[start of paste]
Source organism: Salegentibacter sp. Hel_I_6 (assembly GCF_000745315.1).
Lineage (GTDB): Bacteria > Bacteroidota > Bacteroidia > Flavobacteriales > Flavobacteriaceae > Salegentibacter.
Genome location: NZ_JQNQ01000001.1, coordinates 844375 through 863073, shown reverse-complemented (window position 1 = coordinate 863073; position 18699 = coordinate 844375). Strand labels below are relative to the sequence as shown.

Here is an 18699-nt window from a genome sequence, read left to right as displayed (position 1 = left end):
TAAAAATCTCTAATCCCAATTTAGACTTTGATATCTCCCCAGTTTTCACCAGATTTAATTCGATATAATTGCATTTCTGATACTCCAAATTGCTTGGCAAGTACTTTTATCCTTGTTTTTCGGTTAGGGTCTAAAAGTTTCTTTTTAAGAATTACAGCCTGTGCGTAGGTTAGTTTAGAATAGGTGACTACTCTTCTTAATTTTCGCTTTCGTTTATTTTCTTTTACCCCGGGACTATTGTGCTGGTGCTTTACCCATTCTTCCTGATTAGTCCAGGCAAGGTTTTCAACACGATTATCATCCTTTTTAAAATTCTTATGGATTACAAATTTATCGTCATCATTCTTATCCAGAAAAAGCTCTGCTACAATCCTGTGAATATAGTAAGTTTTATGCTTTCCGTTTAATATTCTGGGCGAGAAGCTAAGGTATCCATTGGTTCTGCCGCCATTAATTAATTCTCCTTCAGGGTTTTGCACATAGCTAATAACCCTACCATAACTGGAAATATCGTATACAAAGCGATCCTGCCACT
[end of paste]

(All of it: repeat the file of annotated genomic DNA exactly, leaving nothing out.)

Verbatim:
Source organism: Salegentibacter sp. Hel_I_6 (assembly GCF_000745315.1).
Lineage (GTDB): Bacteria > Bacteroidota > Bacteroidia > Flavobacteriales > Flavobacteriaceae > Salegentibacter.
Genome location: NZ_JQNQ01000001.1, coordinates 844375 through 863073, shown reverse-complemented (window position 1 = coordinate 863073; position 18699 = coordinate 844375). Strand labels below are relative to the sequence as shown.

Here is an 18699-nt window from a genome sequence, read left to right as displayed (position 1 = left end):
TAAAAATCTCTAATCCCAATTTAGACTTTGATATCTCCCCAGTTTTCACCAGATTTAATTCGATATAATTGCATTTCTGATACTCCAAATTGCTTGGCAAGTACTTTTATCCTTGTTTTTCGGTTAGGGTCTAAAAGTTTCTTTTTAAGAATTACAGCCTGTGCGTAGGTTAGTTTAGAATAGGTGACTACTCTTCTTAATTTTCGCTTTCGTTTATTTTCTTTTACCCCGGGACTATTGTGCTGGTGCTTTACCCATTCTTCCTGATTAGTCCAGGCAAGGTTTTCAACACGATTATCATCCTTTTTAAAATTCTTATGGATTACAAATTTATCGTCATCATTCTTATCCAGAAAAAGCTCTGCTACAATCCTGTGAATATAGTAAGTTTTATGCTTTCCGTTTAATATTCTGGGCGAGAAGCTAAGGTATCCATTGGTTCTGCCGCCATTAATTAATTCTCCTTCAGGGTTTTGCACATAGCTAATAACCCTACCATAACTGGAAATATCGTATACAAAGCGATCCTGCCACT